mummykayxx Sat 24-Aug-13 12:39:23

just his insurance. no public transport atall, we live a half an hour drive from all family too which is a problem :/

dashoflime Sat 24-Aug-13 12:47:44

Uhh! Horrible situation! The job sounds rubbish though- perhaps one day he will look back and see this as a lucky escape.

YY to JSA- and as soon as possible too (you get paid from the date you claimed, not the date you lost the job)

Also- if your getting Tax Credits- make sure they know about the change of circumstances. If your not getting Tax Credits- then claim. And don't forget about Housing Benefit and Council Tax Benefit.

I disagree that it would be unfair for him to care for your 2 yr old btw- when he got together with you- he took you both on!

I agree with the other posters - you and your child come as a package. If he's not working he needs to help out with childcare so you can be the one to work. Seeing it as a man's thing to provide is - sorry - a bit pathetic.

I know JSA isn't what most people want to claim but he needs to start claiming it so that any gap in your finances is mitigated. Forget pride - hard as it is - this is about the welfare of your family. As for your car insurance being ~£3000 per year, can you change cars to something a bit less insurance heavy? Or are you paying fully comp on an old banger that isn't worth it? (We had an ancient first car that was only worth covering for third party fire & theft).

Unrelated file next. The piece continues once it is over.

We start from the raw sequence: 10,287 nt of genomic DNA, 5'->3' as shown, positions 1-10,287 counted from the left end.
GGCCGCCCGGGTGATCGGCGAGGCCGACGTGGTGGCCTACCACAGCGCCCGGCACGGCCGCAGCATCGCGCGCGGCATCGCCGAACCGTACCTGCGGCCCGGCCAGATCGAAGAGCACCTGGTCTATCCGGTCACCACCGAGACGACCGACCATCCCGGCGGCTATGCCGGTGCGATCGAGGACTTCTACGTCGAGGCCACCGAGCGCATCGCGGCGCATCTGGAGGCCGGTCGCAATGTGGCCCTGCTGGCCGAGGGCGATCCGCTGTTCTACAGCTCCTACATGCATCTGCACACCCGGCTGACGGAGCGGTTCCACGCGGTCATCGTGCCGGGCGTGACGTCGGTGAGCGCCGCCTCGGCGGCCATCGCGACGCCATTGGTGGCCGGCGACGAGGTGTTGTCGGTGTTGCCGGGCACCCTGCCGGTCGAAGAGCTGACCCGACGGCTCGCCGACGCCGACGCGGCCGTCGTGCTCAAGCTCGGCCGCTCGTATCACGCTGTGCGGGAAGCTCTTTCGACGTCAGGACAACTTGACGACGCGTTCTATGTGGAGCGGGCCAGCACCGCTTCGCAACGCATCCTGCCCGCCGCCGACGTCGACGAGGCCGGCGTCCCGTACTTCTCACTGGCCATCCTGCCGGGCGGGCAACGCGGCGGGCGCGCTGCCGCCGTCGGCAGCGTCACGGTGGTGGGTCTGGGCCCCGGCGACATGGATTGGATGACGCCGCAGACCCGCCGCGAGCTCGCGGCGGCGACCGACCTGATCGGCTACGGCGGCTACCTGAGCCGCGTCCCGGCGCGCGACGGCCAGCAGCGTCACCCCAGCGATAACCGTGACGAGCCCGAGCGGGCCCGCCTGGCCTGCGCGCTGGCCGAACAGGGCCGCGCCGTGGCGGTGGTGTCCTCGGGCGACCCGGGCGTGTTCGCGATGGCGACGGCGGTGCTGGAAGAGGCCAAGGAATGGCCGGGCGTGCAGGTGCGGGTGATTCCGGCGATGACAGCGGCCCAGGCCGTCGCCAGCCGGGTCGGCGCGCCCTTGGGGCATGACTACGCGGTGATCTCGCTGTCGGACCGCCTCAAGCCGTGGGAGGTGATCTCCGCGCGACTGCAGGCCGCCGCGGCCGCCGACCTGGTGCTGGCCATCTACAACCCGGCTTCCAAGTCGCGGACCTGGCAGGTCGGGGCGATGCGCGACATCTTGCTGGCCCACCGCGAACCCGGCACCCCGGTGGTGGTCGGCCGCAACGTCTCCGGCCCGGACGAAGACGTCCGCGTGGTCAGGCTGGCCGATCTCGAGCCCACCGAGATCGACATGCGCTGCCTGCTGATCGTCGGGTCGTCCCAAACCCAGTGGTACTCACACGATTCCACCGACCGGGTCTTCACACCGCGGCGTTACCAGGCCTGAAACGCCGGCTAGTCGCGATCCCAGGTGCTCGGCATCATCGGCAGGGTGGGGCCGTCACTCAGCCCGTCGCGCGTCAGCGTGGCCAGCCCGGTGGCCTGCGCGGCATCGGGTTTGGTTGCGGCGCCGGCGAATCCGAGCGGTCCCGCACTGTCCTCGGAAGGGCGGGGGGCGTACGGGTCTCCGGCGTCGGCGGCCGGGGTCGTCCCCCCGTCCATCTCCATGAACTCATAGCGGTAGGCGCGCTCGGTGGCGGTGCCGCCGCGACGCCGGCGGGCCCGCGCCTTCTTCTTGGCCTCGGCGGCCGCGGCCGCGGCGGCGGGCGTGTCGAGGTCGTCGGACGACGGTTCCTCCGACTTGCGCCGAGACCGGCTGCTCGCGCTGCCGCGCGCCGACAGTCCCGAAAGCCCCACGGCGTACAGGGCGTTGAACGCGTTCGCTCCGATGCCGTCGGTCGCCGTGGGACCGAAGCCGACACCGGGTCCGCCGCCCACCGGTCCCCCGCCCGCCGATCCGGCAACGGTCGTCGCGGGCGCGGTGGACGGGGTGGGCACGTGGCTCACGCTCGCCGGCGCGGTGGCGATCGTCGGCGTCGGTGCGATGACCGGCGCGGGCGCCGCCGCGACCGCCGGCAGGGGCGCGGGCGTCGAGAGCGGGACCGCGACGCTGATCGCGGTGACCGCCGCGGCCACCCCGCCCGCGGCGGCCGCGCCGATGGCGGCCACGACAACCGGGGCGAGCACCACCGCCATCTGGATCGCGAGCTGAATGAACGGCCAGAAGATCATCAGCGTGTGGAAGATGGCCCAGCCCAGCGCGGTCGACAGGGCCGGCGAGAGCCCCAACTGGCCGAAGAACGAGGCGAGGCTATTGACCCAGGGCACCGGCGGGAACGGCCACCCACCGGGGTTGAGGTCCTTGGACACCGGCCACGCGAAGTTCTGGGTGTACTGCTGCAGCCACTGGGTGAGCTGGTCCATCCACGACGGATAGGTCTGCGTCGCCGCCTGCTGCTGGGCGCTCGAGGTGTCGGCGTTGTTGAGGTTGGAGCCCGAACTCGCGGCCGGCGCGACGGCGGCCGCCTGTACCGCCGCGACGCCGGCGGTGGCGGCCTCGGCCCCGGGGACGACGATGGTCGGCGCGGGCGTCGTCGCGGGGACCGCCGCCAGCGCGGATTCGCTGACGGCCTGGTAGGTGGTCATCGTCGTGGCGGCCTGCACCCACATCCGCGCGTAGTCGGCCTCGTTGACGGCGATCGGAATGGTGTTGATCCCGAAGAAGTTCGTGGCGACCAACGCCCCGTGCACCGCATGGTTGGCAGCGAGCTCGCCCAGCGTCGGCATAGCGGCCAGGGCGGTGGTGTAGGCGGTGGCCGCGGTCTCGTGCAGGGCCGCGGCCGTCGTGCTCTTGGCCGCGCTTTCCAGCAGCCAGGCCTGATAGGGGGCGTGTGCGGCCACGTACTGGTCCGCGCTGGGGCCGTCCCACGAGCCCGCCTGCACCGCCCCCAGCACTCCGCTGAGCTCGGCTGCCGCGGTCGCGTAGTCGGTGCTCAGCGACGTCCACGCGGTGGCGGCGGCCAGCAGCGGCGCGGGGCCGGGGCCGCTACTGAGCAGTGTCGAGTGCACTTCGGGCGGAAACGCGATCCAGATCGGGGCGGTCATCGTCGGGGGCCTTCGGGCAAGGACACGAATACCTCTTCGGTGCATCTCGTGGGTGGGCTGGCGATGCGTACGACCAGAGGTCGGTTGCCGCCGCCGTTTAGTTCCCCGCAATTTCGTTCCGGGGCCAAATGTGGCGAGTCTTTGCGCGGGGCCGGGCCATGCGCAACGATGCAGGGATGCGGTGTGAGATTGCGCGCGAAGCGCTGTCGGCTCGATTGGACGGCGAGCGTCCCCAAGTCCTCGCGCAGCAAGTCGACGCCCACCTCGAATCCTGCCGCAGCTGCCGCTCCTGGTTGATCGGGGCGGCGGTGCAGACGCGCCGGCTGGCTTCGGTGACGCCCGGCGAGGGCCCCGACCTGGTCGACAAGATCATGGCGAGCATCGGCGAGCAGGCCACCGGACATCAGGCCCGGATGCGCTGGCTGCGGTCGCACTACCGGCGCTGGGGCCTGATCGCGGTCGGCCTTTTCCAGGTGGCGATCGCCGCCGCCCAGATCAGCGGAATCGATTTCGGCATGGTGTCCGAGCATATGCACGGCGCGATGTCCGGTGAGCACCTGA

I do feel for you, and maybe I'm misinterpreting but does he have his head in the sand a bit? Is there more to him being asked to resign than just not getting on with them?

I'm on my phone so can't link easily but google entitledto.co.uk - if you're entitled to any tax credits or other help then you need to make sure you're claiming them.

HappyMummyOfOne Sat 24-Aug-13 19:45:18

Take the car off road as its too much of an expense, there must be some public transport as even rural routes here have buses.

Having the "man" work is daft, you need to shelter, feed and clothe a child. If that means you working and him doing the childcare then so be it. If you let him earn to keep you then surely you let him share the childcare, either you are a family or not.

EBearhug Sat 24-Aug-13 21:32:12

>there must be some public transport as even rural routes here have buses.<

My sister lives in the country, and her car was off the road for a bit. If she had had to rely on the bus, she would have been able to get into town where she works twice a week, and not at a time which would have been suitable for work. She just had to take a couple of weeks off till her car was sorted. Rural public transport, where it exists, is often totally unsuitable for holding down a job.

hermioneweasley Sat 24-Aug-13 21:36:41